Oakland Athletics' Jed Lowrie makes contact against the San Francisco Giants at Oakland Coliseum on Friday, July 20, 2018. (Kevin N. Hume/S.F. Examiner)

Oakland Athletics not scoreboard watching with chance to clinch at home

OAKLAND — There was not a single television in the Oakland Athletics tuned to the Tampa Bay-Toronto game on Sunday morning.

With their magic number down to one to clinch the second wild card spot, the A’s — 7 1/2 games up on the Rays with seven to play — and manager Bob Melvin preferred to do it on the field.

“I think we just want to hopefully take care of business ourselves,” Melvin said. “That would be the fun way to do it.”

“I think the playoff teams that I’ve been here [for] — ’13 and ’14 — and when I was in Houston in 2015 when we made the playoffs, it was a similar vibe,” said second baseman Jed Lowrie. “I just think that’s a healthy place for a team to be, where you know when you have to turn it on, and be a pro and go out there and perform.”

As of game time, the A’s got their wish. The Rays beat the Blue Jays, 5-2. The A’s have Trevor Cahill going, who’s been at his best at the home this season, with a 1.49 ERA and a 5-0 record. Cahill, though, is coming off of an upper back injury that saw him go just 2 2/3 innings and give up three earned runs with six walks last time out at the Coliseum.

“He has quite the track record here, and obviously he’s had some injuries,” Melvin said. “He’s been out a little bit. Probably not a full complement of pitches today, but any time you can get him out on the mound here at home where he’s had a lot of success, we feel good about that. We’ll kind of monitor him, see how we go along the way, but I know he’s excited about taking the mound today.”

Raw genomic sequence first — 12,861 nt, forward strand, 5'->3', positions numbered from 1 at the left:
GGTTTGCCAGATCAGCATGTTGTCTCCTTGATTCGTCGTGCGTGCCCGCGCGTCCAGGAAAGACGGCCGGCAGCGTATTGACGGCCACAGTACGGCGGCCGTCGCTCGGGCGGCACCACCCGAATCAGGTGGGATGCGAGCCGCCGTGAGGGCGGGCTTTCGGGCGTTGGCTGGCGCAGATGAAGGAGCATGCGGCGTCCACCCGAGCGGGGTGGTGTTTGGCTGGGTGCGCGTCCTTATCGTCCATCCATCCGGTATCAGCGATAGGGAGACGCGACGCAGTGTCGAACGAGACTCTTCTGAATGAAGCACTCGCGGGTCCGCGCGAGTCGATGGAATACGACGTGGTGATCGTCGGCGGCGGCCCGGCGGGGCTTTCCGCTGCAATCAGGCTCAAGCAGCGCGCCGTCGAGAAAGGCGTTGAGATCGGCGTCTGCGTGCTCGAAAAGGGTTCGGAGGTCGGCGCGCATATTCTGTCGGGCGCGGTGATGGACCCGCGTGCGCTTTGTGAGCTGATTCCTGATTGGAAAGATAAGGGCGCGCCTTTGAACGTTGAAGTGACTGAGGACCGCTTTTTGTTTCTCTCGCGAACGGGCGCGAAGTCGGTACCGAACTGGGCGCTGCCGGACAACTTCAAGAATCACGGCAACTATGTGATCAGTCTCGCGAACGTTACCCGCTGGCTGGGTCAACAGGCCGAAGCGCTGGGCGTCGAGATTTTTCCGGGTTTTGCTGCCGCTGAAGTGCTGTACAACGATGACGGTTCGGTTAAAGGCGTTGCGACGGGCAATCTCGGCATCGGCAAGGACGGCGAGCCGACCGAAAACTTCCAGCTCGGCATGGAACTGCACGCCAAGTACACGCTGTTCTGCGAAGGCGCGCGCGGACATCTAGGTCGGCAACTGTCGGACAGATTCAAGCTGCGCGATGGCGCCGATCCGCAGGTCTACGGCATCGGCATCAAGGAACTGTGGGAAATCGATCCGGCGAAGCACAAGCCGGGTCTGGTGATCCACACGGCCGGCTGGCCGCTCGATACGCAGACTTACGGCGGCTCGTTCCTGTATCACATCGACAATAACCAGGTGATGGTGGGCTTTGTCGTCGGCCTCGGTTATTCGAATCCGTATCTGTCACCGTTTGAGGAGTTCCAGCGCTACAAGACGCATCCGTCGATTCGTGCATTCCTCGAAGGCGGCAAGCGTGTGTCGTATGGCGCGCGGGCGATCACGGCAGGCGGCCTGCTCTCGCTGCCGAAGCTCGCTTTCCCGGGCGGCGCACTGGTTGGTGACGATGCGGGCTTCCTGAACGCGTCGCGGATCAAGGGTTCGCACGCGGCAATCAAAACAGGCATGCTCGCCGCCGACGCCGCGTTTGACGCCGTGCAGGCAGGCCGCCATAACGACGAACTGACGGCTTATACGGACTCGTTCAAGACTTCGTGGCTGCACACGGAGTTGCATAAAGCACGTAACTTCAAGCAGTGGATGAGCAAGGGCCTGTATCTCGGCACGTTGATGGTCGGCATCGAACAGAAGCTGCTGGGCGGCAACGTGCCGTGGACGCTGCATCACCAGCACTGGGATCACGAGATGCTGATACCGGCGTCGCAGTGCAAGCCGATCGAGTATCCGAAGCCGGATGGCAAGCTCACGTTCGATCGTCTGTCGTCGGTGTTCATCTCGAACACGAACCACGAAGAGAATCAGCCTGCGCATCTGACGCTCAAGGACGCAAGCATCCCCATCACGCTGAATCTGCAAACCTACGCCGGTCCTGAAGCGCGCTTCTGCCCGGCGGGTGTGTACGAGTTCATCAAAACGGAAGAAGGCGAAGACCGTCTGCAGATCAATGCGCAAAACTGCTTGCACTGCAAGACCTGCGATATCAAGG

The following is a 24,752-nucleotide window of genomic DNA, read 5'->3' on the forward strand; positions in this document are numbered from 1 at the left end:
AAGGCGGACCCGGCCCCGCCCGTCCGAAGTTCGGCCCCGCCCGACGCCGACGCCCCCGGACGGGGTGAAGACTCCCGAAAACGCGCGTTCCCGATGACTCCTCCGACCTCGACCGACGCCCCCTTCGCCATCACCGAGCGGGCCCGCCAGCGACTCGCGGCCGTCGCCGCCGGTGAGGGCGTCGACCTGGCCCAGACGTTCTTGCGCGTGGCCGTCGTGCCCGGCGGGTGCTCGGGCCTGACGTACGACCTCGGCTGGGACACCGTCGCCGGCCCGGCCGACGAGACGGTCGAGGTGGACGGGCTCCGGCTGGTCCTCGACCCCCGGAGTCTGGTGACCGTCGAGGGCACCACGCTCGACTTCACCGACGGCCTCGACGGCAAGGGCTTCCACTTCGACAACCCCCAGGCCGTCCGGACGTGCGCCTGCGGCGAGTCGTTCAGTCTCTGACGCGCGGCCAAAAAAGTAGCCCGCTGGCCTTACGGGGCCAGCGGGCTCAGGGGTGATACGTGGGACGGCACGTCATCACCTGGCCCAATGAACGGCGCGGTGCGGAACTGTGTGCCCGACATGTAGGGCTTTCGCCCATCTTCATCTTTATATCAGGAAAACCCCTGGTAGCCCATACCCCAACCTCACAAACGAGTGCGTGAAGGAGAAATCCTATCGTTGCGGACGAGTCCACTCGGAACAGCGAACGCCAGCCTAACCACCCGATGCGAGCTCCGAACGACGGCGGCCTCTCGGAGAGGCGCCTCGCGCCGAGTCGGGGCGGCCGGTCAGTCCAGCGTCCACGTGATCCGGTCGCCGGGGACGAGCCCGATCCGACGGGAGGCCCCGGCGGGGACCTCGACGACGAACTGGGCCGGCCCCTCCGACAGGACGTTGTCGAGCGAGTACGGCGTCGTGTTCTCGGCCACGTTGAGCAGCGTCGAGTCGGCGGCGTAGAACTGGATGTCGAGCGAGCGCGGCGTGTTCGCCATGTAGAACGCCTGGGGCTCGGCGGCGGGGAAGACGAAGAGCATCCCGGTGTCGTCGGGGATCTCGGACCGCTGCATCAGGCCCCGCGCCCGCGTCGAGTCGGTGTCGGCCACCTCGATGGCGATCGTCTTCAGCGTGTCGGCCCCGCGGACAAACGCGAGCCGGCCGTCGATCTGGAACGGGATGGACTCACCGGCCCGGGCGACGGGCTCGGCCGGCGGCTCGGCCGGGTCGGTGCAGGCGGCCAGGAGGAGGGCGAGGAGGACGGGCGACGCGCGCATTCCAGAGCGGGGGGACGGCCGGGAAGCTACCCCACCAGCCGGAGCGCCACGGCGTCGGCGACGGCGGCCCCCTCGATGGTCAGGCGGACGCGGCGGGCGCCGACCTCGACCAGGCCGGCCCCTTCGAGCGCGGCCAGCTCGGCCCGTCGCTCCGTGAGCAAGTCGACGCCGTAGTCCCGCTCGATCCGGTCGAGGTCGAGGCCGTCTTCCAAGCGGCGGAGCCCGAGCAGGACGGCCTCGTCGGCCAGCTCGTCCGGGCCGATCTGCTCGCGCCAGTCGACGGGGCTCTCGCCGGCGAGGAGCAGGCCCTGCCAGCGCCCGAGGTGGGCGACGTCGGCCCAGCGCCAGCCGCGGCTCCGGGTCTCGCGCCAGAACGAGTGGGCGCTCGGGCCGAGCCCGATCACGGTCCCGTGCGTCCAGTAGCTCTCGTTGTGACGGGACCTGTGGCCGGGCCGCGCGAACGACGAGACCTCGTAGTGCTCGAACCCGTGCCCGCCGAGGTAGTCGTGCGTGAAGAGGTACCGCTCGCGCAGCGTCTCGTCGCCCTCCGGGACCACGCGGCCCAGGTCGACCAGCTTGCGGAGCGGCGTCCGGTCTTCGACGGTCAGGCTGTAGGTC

Oakland has clinched two of its last three playoff berths at home. They clinched the 2012 AL West title on the last day of the season at home against the Texas Rangers, and the 2013 division crown on Sept. 22 at home against Minnesota. Oakland clinched the second Wild Card spot on the final day of the season in 2014, on the road against the Rangers.

“It’d be great. It’s happened here before,” said Melvin. “Hopefully, we go out there and put on a good show for them. We always want to. Obviously, it’s fan appreciation weekend, there have been a lot of people here and two pretty spirited games here to start, so hopefully we can finish it off today. I know that’s what everybody’s thinking.”

Oakland has gone 26-9 at home since the All-Star break, and given the A’s propensity for late-game heroics, it would be fitting for the home clincher to come late. The team that lost 89 games a year ago has 10 wins in their final at-bat, including two in the last two nights against the Minnesota Twins.

Lowrie — who is one of four A’s infielders to start 130 games or more at their respective primary positions — is getting the day off, but the way Oakland has gone as of late, it’s not out of the realm of possibility that he’ll enter at some point.

“He’s been terrific,” Melvin said of Lowrie, who has started 131 games at second, and 14 at third when Matt Chapman went down with a hand injury. “The last two years, he’s had a couple of surgeries I think that have actually allowed him to play a little bit more. He’s out there almost every day now, he’s durable, he’s consistent. As consistent as his offense has been, his defense has been just as consistent, so I’ve said often these are probably the best two years he’s had since he’s been playing, and it doesn’t look like he’s slowing down.”

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